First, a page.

Recently featured on B&H's Explora blog, the well-established photo and video sales giant compiled a list of some of their favorite photographers and had them discuss what 2014 meant to them and what they plan on doing to make 2015 even better. There are a lot of very talented people on the "Inspiration For The New Year" list, which also includes a few of the writers at Fstoppers. Seeing what each of these photographers are most thankful for in their career and reading what they feel they need to work on is a great chance to put into perspective our individual daily struggle.
Choosing active train routes as a shoot location has claimed yet another life last Saturday. This time it was fitness model and instructor Greg Plitt. When are we going to learn that these locations are dangerous and should be avoided. Putting your life in danger isn't worth the shot, ever.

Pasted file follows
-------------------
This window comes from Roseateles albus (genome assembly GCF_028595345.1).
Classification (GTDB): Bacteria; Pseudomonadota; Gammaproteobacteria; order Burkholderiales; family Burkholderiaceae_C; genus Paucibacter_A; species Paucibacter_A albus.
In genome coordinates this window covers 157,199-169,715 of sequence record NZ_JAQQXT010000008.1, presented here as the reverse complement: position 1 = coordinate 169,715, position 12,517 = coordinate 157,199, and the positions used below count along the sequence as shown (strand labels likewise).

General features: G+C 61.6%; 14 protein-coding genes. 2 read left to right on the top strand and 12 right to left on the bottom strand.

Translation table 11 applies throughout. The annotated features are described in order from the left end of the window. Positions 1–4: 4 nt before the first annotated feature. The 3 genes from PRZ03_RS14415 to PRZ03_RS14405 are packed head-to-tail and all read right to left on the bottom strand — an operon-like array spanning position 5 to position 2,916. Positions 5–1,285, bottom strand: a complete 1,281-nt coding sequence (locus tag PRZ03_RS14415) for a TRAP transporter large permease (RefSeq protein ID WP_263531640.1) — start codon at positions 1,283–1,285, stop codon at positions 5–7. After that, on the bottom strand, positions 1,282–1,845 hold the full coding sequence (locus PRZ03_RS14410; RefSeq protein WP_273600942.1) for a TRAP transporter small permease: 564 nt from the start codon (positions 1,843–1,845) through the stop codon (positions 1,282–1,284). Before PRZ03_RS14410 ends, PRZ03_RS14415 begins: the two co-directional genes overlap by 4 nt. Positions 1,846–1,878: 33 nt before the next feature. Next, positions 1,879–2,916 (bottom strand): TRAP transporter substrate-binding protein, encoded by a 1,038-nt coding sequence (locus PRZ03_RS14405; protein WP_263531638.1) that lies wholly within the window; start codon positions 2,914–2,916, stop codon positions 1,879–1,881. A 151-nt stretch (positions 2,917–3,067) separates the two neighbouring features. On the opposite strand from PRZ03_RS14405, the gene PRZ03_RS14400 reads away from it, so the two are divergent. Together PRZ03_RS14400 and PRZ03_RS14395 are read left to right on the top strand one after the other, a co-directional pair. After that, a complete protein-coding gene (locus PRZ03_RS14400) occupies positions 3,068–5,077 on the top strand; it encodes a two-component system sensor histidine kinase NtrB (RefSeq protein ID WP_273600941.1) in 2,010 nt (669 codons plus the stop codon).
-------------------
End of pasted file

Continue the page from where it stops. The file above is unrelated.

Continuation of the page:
With a combination of intimate portraits and urban landscapes, French photographer Lucile Chombart de Lauwe captures a snapshot of Mongolia in transition for her beautiful series “Foyers (Urbains) Mongols,” which documents the move of rural populations into large cities.
A group of filmmakers from Edmonton, Alberta have been working on a three-part science and nature documentary called The Great Human Odyssey. I recently spoke with some of the crew to learn more about how a production team approaches a project that involves planning and shooting in some of the most remote environments in the world. Check out their behind the scenes video, but read on for more videos and insight into their process.